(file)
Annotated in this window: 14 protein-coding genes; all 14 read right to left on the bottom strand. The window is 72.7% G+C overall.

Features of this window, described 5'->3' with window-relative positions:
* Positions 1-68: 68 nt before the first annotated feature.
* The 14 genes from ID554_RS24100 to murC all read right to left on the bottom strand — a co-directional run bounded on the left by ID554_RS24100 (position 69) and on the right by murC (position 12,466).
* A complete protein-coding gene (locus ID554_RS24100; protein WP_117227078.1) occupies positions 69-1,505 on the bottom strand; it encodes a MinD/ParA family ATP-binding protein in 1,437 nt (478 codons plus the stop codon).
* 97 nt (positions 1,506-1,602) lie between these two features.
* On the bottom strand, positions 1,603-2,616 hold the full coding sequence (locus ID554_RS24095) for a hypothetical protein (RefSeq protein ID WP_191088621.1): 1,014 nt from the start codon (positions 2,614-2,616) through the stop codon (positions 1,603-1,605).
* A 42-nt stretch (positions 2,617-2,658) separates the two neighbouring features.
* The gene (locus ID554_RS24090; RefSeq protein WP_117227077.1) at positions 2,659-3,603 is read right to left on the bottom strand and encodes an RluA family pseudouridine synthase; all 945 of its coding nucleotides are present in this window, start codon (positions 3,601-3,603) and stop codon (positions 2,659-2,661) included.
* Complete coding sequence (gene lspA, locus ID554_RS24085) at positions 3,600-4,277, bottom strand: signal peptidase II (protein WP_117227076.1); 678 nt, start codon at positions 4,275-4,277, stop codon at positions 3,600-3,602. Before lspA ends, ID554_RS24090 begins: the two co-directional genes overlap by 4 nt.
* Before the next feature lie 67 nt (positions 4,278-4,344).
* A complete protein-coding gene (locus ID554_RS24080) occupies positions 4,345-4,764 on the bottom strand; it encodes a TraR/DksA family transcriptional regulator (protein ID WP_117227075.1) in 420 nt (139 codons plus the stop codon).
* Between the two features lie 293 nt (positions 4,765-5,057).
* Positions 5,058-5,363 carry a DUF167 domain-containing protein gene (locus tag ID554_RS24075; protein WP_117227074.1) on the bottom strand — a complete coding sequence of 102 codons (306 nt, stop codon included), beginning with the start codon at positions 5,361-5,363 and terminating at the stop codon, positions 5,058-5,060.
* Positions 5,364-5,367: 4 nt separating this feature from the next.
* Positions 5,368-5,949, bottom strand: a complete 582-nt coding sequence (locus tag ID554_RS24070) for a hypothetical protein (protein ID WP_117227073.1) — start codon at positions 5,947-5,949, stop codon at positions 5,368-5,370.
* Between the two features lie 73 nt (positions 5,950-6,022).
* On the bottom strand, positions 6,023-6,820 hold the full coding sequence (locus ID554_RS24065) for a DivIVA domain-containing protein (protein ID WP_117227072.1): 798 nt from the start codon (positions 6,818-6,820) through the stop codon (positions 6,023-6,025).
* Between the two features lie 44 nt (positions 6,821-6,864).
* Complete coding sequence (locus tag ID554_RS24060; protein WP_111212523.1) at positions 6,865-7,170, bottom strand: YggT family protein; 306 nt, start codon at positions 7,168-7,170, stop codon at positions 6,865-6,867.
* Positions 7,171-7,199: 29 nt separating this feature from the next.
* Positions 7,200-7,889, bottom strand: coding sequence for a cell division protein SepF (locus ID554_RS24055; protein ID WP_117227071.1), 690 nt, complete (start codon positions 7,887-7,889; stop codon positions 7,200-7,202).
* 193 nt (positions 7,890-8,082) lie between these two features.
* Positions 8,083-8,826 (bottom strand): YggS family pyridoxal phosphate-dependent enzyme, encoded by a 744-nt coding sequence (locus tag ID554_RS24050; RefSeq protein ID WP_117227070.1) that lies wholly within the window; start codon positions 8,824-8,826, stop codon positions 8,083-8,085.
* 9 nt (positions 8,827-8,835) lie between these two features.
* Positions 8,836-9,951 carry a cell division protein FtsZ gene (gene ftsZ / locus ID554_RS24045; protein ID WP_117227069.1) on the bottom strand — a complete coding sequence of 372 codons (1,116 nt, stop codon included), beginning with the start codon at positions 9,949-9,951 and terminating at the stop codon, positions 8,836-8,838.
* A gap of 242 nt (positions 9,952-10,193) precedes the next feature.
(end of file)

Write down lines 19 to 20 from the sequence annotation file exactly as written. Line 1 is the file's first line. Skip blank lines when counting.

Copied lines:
* Between the two features lie 44 nt (positions 6,821-6,864).
* Complete coding sequence (locus tag ID554_RS24060; protein WP_111212523.1) at positions 6,865-7,170, bottom strand: YggT family protein; 306 nt, start codon at positions 7,168-7,170, stop codon at positions 6,865-6,867.